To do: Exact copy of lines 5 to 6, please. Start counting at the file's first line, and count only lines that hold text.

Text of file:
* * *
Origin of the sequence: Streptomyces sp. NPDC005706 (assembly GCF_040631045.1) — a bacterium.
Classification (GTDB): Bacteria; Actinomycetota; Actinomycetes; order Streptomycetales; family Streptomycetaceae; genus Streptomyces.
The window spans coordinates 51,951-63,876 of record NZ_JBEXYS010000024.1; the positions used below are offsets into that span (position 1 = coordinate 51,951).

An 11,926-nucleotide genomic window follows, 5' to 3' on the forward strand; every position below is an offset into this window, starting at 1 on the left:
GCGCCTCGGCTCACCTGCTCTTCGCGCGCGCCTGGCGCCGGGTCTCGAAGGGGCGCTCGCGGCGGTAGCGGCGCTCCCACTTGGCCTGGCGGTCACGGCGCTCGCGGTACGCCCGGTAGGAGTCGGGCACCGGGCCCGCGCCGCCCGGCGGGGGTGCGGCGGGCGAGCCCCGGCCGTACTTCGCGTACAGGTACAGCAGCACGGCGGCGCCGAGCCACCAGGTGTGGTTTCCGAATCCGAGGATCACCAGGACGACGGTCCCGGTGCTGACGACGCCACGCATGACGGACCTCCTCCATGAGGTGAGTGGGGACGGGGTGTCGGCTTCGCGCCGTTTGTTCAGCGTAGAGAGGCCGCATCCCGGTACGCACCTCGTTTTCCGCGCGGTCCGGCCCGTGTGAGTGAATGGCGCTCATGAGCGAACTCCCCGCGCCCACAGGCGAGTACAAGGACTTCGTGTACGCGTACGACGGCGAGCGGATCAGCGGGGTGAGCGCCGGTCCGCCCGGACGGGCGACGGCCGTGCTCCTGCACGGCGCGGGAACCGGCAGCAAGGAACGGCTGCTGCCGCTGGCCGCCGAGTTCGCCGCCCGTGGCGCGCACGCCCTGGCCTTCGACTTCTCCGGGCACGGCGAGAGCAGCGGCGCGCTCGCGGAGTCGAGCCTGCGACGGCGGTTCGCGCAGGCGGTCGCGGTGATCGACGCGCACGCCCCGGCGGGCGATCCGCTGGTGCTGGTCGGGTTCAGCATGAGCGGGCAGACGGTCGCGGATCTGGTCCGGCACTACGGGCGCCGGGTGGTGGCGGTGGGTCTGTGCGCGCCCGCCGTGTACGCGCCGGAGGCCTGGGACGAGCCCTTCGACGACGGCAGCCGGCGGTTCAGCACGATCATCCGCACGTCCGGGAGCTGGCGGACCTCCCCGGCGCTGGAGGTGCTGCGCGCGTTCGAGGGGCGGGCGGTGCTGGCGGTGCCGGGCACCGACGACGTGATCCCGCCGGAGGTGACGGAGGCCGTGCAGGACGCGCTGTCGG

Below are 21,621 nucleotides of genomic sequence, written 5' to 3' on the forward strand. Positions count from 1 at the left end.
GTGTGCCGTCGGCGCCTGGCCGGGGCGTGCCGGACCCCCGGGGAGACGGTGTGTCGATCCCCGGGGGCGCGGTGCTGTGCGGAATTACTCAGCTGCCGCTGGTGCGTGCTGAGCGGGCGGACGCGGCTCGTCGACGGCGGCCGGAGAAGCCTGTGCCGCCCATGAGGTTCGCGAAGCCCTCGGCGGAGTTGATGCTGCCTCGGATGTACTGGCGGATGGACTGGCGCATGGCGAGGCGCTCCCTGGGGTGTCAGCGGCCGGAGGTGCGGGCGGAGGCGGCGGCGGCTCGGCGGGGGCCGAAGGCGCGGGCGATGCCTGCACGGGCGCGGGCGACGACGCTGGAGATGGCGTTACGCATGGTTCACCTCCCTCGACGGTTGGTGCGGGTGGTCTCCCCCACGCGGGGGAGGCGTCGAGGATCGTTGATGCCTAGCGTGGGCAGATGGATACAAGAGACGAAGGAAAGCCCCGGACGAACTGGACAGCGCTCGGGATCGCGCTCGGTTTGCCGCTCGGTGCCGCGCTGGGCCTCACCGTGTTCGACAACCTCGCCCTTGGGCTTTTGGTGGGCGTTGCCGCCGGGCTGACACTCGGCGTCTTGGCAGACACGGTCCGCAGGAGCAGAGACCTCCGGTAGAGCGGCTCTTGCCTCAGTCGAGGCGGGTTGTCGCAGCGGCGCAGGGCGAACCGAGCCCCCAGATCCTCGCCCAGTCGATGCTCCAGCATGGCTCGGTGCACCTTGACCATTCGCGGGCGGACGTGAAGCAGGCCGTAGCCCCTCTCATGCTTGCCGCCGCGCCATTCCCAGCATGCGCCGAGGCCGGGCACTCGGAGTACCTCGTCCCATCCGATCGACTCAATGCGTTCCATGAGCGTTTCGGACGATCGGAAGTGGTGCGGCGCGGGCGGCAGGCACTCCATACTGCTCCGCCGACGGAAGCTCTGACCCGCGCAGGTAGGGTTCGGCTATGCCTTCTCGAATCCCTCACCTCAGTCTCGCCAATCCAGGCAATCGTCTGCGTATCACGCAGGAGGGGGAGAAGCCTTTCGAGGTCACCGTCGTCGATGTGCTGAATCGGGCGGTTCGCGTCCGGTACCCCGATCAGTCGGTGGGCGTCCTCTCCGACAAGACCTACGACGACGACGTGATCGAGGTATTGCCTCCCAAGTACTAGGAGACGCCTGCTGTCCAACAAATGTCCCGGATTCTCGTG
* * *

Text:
GCGCCTCGGCTCACCTGCTCTTCGCGCGCGCCTGGCGCCGGGTCTCGAAGGGGCGCTCGCGGCGGTAGCGGCGCTCCCACTTGGCCTGGCGGTCACGGCGCTCGCGGTACGCCCGGTAGGAGTCGGGCACCGGGCCCGCGCCGCCCGGCGGGGGTGCGGCGGGCGAGCCCCGGCCGTACTTCGCGTACAGGTACAGCAGCACGGCGGCGCCGAGCCACCAGGTGTGGTTTCCGAATCCGAGGATCACCAGGACGACGGTCCCGGTGCTGACGACGCCACGCATGACGGACCTCCTCCATGAGGTGAGTGGGGACGGGGTGTCGGCTTCGCGCCGTTTGTTCAGCGTAGAGAGGCCGCATCCCGGTACGCACCTCGTTTTCCGCGCGGTCCGGCCCGTGTGAGTGAATGGCGCTCATGAGCGAACTCCCCGCGCCCACAGGCGAGTACAAGGACTTCGTGTACGCGTACGACGGCGAGCGGATCAGCGGGGTGAGCGCCGGTCCGCCCGGACGGGCGACGGCCGTGCTCCTGCACGGCGCGGGAACCGGCAGCAAGGAACGGCTGCTGCCGCTGGCCGCCGAGTTCGCCGCCCGTGGCGCGCACGCCCTGGCCTTCGACTTCTCCGGGCACGGCGAGAGCAGCGGCGCGCTCGCGGAGTCGAGCCTGCGACGGCGGTTCGCGCAGGCGGTCGCGGTGATCGACGCGCACGCCCCGGCGGGCGATCCGCTGGTGCTGGTCGGGTTCAGCATGAGCGGGCAGACGGTCGCGGATCTGGTCCGGCACTACGGGCGCCGGGTGGTGGCGGTGGGTCTGTGCGCGCCCGCCGTGTACGCGCCGGAGGCCTGGGACGAGCCCTTCGACGACGGCAGCCGGCGGTTCAGCACGATCATCCGCACGTCCGGGAGCTGGCGGACCTCCCCGGCGCTGGAGGTGCTGCGCGCGTTCGAGGGGCGGGCGGTGCTGGCGGTGCCGGGCACCGACGACGTGATCCCGCCGGAGGTGACGGAGGCCGTGCAGGACGCGCTGTCGG

Below are 21,621 nucleotides of genomic sequence, written 5' to 3' on the forward strand. Positions count from 1 at the left end.